Editor’s Note: Knowledge as a Service
“I don’t make mistakes.” That’s what my 9-year-old son insisted as I drove him to camp yesterday. He was frustrated that his coach didn’t count a crucial goal during a scrimmage. “I’m sure the coach just made a mistake. Everybody makes mistakes—me, your mom, your teachers, your friends—everybody,” I told him. “Everyone but me,” he stated, before uttering the classic four-word sentence at the top of this paragraph. It’s easier to get away with thinking you know everything when you’re a kid and the consequences are limited to words of wisdom from your sage old dad. It gets a little more complicated as we age.
A friend recently had a new roof put on his house, and he chose an advanced polymer product, instead of traditional asphalt shingles. The contractor he chose insisted that his crew was proficient and experienced with all roofing materials. Once the job was complete, it looked great…until pieces of the roof started falling to the ground. As it turned out, longer nails were required when the fastener had to go through two pieces of roofing. By having to send his crew back, armed with the right fasteners and knowledge about this specific product, the roofer’s misplaced certainty ended up costing him time and money. (This story prompted this month’s Tough Call on p. 64.)
Sound familiar? I’ve heard plenty of stories—from manufacturers and LBM dealers—about callbacks and product failures that happened because the product was installed incorrectly. As product categories evolve and improve, installation details are bound to change. Two categories that have grown tremendously over the past 20 years are decking and fasteners. The days are gone when any nail or screw will work with any deck board. If the right fastener isn’t used, the best-case result is an unattractive finished product. The worst case: deck failure.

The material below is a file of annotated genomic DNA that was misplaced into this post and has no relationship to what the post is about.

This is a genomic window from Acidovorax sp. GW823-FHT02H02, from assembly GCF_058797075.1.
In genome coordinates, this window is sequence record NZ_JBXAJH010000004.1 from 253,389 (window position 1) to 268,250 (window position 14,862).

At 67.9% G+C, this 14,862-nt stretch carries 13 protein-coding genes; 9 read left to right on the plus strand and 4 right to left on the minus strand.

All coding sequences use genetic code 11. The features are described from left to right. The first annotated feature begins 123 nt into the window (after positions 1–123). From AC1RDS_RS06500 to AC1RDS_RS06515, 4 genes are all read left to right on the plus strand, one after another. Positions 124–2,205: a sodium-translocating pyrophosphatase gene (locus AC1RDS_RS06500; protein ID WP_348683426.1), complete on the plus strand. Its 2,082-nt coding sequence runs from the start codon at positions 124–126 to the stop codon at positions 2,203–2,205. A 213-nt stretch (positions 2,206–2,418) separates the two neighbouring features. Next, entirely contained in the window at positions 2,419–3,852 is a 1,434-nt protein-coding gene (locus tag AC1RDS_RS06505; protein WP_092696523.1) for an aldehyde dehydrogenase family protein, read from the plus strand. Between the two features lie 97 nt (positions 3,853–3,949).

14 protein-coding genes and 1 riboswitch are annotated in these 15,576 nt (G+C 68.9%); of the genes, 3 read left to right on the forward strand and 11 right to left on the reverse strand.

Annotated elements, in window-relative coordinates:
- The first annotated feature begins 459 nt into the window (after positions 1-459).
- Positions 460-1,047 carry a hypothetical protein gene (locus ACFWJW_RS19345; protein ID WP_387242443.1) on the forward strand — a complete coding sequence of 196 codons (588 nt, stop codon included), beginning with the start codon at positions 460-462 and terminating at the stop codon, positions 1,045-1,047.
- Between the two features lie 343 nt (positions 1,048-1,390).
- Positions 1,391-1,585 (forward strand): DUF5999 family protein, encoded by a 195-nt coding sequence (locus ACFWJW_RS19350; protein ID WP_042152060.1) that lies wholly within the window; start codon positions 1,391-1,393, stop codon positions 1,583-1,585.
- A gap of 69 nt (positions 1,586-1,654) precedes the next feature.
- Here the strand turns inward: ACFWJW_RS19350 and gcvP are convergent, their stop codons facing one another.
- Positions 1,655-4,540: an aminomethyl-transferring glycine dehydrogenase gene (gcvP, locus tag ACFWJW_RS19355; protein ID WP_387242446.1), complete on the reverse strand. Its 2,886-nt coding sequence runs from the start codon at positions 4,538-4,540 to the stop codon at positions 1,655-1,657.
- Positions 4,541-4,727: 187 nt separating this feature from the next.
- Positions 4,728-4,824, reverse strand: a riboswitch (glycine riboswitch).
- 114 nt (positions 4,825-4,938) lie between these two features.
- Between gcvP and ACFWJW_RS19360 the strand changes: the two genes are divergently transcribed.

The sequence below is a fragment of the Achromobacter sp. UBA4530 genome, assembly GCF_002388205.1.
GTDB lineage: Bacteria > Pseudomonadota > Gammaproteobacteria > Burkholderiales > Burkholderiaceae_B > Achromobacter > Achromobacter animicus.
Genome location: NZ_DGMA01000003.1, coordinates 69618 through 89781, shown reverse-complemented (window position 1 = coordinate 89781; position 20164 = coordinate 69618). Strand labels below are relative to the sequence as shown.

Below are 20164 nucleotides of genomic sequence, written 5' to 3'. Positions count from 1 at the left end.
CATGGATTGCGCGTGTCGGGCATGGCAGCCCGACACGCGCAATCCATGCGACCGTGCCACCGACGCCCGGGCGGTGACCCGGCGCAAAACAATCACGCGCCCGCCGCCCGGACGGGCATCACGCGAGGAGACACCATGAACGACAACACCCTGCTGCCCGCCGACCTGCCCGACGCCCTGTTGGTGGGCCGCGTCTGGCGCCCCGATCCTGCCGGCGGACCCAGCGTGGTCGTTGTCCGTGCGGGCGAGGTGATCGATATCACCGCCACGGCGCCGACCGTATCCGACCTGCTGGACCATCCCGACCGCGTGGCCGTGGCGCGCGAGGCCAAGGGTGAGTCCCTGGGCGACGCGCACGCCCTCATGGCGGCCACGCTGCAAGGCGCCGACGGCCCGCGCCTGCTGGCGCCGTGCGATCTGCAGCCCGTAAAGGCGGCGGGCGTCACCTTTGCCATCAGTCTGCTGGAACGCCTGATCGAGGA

With the velocity of change moving at break-neck speed, it can be tough to keep up with everything you carry. Which is why the depth of your team’s product knowledge can be a key part of your company’s story.
For example, if someone walks in and wants to buy a tube of caulk, do you point them to the caulking display, or do you talk with them about their project to learn what they really need? Maybe that is what they need. But what if they actually need an adhesive? Or a sealant?
One of our goals at LBM Journal is to make sure that your employees do understand the important differences between products, so they’re armed with the knowledge they need to serve your customers. A great place to start would be the In Depth: Caulks, Sealants and Adhesives on p. 42.
For company leaders, the LBM Strategies Conference 2017 (coming up September 6-8 at The Star in Frisco, Texas) brings together some of the best minds to tackle the key challenges facing our industry. As I write this, there is still space available. Check it out at LBMStrategies.com.